Centric Chronicle: A Builder's View

5 Practices for Effective Project Team Collaboration

Posted by Tim McDonald

Apr 24, 2014 7:00:00 PM

Agree or disagree?

Effective team collaboration ensures a project’s success.

Of course, you agree!  But, what is effective collaboration?  While it may seem obvious to you, it may not be apparent to everyone. You may take it for granted that each project team member understands they have equally important role and his or her contribution is necessary for a successful project. It may also be obvious that effective collaboration aims to build goodwill and trust am

ong all members. But, is your team knowledgeable or informed on the specific practices that encourage collaboration?

project team collaboration

This post discusses 5 practices that consistently take place when a project team is successfully working with one another. Team members:

1. Demonstrate commitment.  Simply being present demonstrates commitment.  When each member is present and ready to work, they demonstrate commitment. Commitment is contagious and inspires others to unify toward meeting a common goal, i.e. delivering a successful project.

2. Come prepared. Whether you are participating in a project activity or a group meeting, be prepared.  You should be ready to work together with your project team and not be a passive participant. Look at each occasion as an opportunity to get to know your team members better.

3. Actively Listen. Sit back and listen actively to absorb different points of view.  Don’t debate or argue – just consider the ideas. Pausing to listen first then speak will allow for a more meaningful exchange. Expect to receive a little criticism once and awhile – don’t get defensive.  This is an opportunity for the team to solve a problem or challenge together. An effective exchange of active listening and responding can provide numerous results.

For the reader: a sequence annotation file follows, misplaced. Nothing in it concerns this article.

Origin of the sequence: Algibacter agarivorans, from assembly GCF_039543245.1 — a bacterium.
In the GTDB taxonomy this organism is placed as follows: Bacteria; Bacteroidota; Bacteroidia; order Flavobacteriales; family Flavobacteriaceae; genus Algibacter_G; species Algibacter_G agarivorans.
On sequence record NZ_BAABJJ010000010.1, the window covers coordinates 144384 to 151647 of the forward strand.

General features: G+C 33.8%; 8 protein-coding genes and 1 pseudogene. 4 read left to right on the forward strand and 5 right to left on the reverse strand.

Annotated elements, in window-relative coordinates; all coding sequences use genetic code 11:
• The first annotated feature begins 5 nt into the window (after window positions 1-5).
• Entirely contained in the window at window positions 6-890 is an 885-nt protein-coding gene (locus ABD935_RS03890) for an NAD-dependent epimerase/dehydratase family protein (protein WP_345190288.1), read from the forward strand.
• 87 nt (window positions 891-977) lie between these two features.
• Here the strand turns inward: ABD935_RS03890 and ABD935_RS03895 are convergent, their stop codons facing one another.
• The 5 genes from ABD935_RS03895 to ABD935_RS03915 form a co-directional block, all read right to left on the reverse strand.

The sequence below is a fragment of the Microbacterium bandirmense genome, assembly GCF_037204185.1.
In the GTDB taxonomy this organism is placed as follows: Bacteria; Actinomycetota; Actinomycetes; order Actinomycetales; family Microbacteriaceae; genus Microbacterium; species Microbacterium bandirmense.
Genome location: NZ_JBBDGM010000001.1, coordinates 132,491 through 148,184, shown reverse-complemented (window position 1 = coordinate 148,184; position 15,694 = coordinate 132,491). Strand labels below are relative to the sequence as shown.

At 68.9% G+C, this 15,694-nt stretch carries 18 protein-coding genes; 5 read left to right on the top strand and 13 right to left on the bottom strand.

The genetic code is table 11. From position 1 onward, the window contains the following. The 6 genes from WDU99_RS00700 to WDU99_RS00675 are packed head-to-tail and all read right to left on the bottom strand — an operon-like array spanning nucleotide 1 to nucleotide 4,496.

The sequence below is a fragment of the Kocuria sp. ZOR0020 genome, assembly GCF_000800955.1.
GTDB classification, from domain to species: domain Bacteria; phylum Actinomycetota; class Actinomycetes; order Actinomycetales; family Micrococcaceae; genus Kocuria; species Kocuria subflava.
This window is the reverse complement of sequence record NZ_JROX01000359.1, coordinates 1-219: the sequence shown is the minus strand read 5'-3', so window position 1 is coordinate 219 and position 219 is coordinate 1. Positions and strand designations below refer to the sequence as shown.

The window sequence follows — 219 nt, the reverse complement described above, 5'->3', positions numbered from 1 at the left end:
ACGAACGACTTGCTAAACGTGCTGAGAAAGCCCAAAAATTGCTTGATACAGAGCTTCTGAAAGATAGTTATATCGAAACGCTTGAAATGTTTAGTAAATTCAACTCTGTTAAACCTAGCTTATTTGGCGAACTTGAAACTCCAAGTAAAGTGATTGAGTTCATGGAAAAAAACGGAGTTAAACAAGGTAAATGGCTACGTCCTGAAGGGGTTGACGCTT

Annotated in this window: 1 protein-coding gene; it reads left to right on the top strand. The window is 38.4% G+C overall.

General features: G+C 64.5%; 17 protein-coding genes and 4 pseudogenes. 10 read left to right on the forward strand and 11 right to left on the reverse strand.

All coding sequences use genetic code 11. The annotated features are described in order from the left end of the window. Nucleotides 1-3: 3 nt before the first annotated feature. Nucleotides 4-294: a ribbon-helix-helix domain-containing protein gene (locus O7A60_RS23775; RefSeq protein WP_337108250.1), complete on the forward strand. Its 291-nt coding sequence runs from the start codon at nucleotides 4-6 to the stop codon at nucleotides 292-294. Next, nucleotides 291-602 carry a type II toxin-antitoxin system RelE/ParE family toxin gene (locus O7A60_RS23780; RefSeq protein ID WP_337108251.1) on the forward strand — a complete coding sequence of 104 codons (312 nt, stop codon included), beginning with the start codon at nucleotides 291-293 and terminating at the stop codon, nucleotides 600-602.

4. Participate and exchange ideas. A successful project encourages your participation and thoughts on project’s approach, delivery and performance.  From project commencement, there should be an even exchange of ideas.  A great project needs to adopt a positive environment of open expression where you and your teammates feel free to communicate openly.  When you function as an active team player, you are there to make things happen.  Ask yourself “What can I do to help the team and achieve project success?”

5. Overcome challenges together with flexibility. As discussed earlier, active listening, gaining a complete understanding of the challenge at hand and then responding are steps toward overcoming difficult project challenges together. For sake of conversation, let’s assume your team discovers an unforeseen project situation.  This not a time to get stressed out – this is an opportunity to adapt to the new project reality and work together with the team to develop a new approach.  In effect, be flexible so that you and your team can make forward progress and ensure continued success. 

6. Hold each other accountable. Holding each other accountable signifies respect and demonstrates that the team has high expectations of each other. In a project environment where open expression is encouraged, everyone’s performance is out in the open.  The team will collectively know how each member is contributing to the project’s success.  This knowledge should also include a dialog that incorporates support, encouragement and assistance. When the team is accountable to one another, they tend to strive to a greater level of performance.

When you look beyond your own project role and care about the greater team, you will have a more rewarding experience knowing that you contributed to the project’s success.  Celebrating success together as a team is a great motivator for continued performance. 

What was your best project experience?  Did your team effectively collaborate with one another?  Share your story with us in the comments section.  If you have a story that others can learn from, we will publish your story on our blog. 

Topics: Best Practices, team collaboration